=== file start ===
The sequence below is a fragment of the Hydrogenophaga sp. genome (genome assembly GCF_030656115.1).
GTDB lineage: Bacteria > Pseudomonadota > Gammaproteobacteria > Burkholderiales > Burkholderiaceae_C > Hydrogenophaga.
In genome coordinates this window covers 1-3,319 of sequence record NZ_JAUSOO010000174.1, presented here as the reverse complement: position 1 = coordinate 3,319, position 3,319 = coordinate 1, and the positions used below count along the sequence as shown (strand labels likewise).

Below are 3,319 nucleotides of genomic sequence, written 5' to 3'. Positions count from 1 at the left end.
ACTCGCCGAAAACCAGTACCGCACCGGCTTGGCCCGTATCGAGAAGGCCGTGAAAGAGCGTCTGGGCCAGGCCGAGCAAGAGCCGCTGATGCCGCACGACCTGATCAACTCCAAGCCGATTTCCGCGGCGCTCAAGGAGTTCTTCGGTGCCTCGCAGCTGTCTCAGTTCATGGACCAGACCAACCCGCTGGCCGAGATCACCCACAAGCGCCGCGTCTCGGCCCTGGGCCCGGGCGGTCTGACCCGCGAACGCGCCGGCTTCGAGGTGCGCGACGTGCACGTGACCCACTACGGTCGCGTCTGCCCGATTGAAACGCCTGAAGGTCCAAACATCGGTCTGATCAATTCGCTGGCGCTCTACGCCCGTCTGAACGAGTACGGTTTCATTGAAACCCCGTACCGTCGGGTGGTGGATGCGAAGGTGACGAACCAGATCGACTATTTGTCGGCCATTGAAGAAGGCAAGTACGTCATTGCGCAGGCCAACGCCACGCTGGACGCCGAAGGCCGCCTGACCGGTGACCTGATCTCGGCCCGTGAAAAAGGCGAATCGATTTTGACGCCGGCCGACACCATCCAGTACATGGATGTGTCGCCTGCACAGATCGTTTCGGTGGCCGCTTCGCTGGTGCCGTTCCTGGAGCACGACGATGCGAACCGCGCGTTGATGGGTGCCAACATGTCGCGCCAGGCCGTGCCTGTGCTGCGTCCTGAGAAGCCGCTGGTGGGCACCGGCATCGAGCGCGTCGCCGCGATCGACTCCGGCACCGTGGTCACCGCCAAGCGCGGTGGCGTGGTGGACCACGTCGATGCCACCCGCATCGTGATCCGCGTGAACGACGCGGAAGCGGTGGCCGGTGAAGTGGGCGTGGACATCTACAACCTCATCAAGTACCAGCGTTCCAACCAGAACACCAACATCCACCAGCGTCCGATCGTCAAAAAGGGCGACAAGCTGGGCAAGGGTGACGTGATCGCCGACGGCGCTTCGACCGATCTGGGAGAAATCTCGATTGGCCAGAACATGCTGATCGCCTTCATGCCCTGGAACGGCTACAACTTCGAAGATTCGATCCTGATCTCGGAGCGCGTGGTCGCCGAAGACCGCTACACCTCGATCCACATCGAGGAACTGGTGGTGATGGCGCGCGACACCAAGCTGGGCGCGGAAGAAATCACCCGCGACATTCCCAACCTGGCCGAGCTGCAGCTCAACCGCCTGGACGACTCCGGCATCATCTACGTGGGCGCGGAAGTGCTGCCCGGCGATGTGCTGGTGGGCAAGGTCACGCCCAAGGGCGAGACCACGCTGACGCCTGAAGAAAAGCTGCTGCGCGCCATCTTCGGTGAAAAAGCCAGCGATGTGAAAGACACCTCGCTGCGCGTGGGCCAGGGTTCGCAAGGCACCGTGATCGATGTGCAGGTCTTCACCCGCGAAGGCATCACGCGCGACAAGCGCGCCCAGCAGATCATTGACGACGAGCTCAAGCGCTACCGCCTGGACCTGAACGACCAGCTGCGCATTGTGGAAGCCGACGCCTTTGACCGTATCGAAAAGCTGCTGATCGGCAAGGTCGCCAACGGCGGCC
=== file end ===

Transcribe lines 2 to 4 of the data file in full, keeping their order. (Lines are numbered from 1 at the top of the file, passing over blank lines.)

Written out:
GTDB lineage: Bacteria > Pseudomonadota > Gammaproteobacteria > Burkholderiales > Burkholderiaceae_C > Hydrogenophaga.
In genome coordinates this window covers 1-3,319 of sequence record NZ_JAUSOO010000174.1, presented here as the reverse complement: position 1 = coordinate 3,319, position 3,319 = coordinate 1, and the positions used below count along the sequence as shown (strand labels likewise).

Below are 3,319 nucleotides of genomic sequence, written 5' to 3'. Positions count from 1 at the left end.